One of the calendar’s two producers, Diva, is a lovely example of what Sex Work Awareness hopes to see more of in the world. Over the summer, she made a few comments on her blog about sex workers (though she used other words) that I found offensive and misguided. I could have left a nasty comment or lashed out at her in some other way, but I gave her the benefit of the doubt and assumed that she just had never grappled with the issues that sex workers face, nor had she ever been aware of meeting someone who works in the sex industry. So I emailed her about it and started a conversation and sex workers that she was open to (though possibly a bit bewildered by at first). Sometimes people are straight-up evil towards sex workers – other times they say hurtful things because they haven’t ever had the chance to meet (and humanize!) a sex worker. This fall, Diva has been hustling like nobody’s business, along with Tess Danesi (who is also not at all a sex worker), to raise money for Sex Work Awareness and sell these gorgeous calendars.

I know that a conversation or an email thread with one person seems like a tiny thing. And throwing in $20 towards a calendar seems tiny too – but the sex worker activist movement is small, and every little bit counts. There are also a lot of asks this time of year, especially as we ramp up to the December 17th International Day to End Violence Against Sex Workers, among many other things. But $20 isn’t much, and you’ll have a shiny, well photographed blogger pin-up calendar for your wall – or to take out of a drawer and peek at when the mood strikes you.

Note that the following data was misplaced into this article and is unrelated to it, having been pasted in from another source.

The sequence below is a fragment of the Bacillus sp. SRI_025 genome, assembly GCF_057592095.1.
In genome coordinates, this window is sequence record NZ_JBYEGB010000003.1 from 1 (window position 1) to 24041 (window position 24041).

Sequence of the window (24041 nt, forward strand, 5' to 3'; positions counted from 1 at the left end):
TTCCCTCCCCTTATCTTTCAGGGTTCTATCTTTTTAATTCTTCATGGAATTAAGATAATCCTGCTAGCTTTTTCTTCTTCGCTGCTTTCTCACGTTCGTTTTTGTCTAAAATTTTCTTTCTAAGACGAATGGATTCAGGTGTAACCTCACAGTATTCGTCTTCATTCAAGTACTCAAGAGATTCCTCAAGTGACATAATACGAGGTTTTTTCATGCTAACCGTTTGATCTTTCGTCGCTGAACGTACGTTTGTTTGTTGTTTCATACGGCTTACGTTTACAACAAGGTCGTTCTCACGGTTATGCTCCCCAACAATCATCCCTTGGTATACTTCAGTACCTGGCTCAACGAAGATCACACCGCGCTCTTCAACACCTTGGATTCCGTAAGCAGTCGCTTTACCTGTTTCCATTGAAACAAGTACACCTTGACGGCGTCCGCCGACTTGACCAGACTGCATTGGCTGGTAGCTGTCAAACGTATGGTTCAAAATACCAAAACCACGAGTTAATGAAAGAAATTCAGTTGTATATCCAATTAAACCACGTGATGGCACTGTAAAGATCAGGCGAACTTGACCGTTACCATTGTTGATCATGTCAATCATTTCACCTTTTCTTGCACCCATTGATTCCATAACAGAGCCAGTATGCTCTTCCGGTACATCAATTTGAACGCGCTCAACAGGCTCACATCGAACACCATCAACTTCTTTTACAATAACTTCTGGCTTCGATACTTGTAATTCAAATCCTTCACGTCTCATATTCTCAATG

Buying a calendar for $20 helps Sex Work Awareness work towards reducing the stigmas faced by sex workers, provide support, and build a culture where sex workers can speak up and be proud.

12 Responses

  1. [...] to talk over sex workers’ own voices but to support them by adding many more. Audacia Ray, in a post on Bound, Not Gagged, wrote about the Sex Work Awereness fundraising calendar project: The vast majority of the people [...]

  2. There is a panel in NYC at the Brooklyn Museum called “Sex Trafficking and the New Abolitionists”, moderated by Gloria Steinem.

    The event takes place on Saturday from 2-4pm, with an $8 suggested donation.

    I’m willing to bet that there are not going to be any sex worker activists on the actual panel, so go and lend your voice.

  3. sex workers ought to stage a protest

  4. Susan,

    Thanks for the info on the panel. Anyone here going and willing to write about it?

    XX

    PS: There isn’t much NEW about these abolitionists though.